Spotted Knapweed - Centaurea maculosa • (Composite family - Compositae)


Spotted Knapweed - Centaurea maculosa • (Composite family - Compositae) A highly branched, wiry-stemmed plant with lavender heads composed entirely of disk flowers; stem has soft hairs. Tiny, indistinguishable, many forming a head made up of clusters of small tubular flowers, the outermost resembling ray flowers. Leaves all deeply cleft. Flowers pink, purple or white. Bracts, pale and ribbed with a fringed black triangular tip. 1 - 4 ft. Fields, roadsides.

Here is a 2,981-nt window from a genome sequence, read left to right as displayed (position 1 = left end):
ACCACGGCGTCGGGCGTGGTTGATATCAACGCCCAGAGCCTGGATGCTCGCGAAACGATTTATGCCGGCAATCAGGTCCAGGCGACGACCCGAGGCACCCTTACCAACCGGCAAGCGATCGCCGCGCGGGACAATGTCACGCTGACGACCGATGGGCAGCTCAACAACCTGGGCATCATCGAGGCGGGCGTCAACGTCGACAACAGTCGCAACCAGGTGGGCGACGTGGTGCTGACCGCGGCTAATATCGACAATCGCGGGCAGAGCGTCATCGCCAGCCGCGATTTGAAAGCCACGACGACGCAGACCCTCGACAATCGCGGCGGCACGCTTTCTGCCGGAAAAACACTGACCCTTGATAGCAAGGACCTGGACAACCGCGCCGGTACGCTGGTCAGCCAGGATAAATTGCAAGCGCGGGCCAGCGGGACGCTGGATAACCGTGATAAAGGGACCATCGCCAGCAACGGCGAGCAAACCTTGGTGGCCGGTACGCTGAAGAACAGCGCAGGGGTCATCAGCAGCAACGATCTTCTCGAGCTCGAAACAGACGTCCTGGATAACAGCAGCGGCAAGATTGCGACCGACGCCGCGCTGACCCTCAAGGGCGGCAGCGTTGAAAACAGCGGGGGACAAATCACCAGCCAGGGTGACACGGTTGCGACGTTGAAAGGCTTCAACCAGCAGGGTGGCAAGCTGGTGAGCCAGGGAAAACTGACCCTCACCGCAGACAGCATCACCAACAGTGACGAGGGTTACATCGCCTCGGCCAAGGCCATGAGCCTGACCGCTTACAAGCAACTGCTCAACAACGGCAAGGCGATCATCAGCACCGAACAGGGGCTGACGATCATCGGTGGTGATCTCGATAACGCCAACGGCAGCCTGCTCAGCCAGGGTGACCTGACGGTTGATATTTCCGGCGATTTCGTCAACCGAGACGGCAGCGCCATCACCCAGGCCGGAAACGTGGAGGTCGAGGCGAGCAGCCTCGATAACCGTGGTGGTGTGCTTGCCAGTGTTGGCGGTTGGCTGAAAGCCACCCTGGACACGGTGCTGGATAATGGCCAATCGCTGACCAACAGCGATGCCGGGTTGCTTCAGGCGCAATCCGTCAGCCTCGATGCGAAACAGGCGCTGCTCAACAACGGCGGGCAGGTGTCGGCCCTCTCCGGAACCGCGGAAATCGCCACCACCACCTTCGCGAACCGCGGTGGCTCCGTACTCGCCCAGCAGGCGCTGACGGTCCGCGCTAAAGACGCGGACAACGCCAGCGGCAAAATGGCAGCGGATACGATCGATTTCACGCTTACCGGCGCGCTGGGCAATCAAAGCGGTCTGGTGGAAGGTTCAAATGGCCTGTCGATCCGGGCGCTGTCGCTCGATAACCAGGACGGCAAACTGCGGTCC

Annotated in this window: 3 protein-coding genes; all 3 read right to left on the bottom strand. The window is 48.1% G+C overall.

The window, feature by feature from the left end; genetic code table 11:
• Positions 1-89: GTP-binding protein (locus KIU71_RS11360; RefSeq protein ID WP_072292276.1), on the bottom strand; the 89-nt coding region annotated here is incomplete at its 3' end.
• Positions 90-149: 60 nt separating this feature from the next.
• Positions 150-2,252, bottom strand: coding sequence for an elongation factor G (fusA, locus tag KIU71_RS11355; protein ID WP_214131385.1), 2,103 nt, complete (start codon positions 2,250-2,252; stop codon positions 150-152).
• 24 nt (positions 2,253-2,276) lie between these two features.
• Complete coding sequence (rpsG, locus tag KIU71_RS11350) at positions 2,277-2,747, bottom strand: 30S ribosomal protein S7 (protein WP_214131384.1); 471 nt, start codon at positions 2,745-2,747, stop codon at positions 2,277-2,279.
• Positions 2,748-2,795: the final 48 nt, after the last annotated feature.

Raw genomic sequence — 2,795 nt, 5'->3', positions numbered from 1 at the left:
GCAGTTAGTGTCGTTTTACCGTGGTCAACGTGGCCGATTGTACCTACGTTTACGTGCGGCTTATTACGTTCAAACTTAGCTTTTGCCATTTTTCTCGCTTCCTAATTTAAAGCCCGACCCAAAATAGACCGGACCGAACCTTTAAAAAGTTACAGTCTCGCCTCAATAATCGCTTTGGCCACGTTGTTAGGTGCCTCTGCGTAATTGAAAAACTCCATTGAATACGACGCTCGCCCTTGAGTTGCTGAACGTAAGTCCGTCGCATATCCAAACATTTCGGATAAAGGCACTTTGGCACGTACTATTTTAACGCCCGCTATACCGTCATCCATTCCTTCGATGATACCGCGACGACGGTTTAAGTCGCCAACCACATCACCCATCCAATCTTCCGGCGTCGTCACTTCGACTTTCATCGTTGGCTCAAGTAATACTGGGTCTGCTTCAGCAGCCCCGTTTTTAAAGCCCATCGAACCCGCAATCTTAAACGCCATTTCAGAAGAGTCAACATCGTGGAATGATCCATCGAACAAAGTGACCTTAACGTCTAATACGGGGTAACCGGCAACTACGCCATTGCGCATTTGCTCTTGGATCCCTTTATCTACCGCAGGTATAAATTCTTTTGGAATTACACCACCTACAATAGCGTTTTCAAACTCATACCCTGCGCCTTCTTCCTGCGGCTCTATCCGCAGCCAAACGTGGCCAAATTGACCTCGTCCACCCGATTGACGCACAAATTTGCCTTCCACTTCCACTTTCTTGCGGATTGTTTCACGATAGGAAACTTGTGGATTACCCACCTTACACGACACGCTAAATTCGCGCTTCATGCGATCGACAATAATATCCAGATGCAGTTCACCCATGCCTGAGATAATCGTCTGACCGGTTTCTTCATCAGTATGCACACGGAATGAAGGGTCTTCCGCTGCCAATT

The knapweeds, also called Star-thistles, are European imports that escaped from cultivation. Although the lower heads resemble those of the thistle, most of these plants have no spines. The shape and color of the scale-like bracts that form the base of the head helps the botanist to distinguish between species. Another common name is Bachelor's Button, a reference to the practice of English maidens who wore the flower as a sign that they were eligible for marriage. North Africans eat the leaves and young stems of some species in salads and feed the plant to camels.

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